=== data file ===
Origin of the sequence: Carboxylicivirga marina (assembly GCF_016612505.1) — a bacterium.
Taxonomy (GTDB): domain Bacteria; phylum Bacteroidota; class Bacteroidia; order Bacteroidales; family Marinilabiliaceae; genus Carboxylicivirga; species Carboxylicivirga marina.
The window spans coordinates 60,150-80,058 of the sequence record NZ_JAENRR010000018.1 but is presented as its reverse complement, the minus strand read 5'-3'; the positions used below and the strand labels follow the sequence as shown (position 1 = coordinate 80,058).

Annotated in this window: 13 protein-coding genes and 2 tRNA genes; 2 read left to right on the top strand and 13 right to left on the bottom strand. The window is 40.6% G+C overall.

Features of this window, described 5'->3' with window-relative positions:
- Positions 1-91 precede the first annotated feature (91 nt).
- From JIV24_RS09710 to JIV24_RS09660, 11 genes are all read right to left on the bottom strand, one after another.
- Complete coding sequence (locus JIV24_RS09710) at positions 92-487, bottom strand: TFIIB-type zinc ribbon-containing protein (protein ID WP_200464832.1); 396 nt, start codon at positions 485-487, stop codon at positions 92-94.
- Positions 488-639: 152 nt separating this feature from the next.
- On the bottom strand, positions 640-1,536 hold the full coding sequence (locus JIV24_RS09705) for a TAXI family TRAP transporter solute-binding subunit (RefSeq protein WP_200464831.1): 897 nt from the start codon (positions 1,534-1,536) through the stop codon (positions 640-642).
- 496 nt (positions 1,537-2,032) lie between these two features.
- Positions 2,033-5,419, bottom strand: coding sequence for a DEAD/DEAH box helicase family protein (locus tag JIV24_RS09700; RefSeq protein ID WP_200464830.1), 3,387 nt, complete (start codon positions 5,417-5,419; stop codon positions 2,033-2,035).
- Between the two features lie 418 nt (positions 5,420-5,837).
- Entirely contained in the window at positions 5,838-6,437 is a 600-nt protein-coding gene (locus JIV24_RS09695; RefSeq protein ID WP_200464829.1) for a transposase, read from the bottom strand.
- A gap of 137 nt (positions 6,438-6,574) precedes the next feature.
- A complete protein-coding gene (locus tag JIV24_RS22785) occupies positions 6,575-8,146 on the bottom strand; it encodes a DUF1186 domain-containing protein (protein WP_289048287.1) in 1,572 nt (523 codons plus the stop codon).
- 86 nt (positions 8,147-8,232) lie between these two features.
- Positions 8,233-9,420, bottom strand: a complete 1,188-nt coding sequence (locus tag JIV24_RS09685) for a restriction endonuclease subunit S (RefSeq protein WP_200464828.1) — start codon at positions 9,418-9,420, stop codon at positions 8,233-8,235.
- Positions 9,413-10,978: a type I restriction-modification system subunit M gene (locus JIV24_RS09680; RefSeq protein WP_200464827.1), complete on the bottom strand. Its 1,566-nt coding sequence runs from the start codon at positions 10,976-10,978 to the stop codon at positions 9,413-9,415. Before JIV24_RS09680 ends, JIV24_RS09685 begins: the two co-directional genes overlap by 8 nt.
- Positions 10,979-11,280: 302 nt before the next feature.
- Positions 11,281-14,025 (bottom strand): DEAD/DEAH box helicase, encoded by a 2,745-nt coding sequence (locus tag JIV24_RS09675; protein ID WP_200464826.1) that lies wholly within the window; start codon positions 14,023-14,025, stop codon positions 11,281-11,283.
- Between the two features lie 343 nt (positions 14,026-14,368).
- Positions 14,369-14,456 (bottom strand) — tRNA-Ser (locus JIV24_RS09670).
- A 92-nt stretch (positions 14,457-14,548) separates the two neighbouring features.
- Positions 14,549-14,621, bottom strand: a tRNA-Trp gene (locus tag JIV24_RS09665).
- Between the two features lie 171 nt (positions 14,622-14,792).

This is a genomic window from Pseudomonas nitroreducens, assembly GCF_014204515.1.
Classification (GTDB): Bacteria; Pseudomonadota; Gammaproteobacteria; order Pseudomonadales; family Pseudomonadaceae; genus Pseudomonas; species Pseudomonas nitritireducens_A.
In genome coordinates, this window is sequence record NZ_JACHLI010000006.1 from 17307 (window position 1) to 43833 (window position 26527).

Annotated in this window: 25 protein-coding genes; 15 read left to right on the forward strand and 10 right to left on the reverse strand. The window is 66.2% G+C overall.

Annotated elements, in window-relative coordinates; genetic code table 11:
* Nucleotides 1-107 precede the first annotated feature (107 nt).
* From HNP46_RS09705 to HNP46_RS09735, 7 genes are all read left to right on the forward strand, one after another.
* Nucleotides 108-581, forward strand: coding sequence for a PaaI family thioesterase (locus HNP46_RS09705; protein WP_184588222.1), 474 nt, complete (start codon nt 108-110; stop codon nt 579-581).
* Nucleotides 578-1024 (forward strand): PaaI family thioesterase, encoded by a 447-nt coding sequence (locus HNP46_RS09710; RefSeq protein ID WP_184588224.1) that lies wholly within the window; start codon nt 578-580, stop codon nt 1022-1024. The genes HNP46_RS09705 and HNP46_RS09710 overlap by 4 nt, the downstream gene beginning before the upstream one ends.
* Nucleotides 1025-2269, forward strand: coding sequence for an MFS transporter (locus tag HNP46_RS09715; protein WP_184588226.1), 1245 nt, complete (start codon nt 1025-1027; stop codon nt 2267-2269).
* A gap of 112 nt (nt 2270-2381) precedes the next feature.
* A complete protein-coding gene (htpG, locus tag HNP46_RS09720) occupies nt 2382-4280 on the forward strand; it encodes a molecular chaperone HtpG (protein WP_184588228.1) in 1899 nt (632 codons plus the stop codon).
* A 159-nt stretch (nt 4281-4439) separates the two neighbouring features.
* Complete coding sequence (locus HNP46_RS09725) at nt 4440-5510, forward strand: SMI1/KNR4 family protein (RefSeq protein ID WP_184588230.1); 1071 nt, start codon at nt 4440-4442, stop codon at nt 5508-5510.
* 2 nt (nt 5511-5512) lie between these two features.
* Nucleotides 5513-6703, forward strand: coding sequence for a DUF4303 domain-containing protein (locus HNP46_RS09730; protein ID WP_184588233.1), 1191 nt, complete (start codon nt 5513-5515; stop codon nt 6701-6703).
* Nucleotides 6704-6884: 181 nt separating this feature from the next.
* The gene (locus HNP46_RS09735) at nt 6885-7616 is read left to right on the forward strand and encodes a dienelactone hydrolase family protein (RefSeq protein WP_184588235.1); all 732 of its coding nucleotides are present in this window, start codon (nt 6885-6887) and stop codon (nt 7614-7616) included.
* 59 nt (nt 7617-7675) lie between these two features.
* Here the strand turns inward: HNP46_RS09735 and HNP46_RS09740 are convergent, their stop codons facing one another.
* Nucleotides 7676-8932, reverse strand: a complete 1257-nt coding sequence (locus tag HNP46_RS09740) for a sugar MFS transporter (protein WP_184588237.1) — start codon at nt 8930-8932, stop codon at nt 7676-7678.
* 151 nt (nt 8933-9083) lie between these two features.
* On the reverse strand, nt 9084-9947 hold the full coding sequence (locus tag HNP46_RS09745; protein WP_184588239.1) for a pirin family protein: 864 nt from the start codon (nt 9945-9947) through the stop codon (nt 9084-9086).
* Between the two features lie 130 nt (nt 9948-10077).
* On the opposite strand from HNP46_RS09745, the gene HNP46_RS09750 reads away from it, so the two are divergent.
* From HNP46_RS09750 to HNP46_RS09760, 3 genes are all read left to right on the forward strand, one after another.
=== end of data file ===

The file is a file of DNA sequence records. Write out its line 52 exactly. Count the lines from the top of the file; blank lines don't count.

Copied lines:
* From HNP46_RS09750 to HNP46_RS09760, 3 genes are all read left to right on the forward strand, one after another.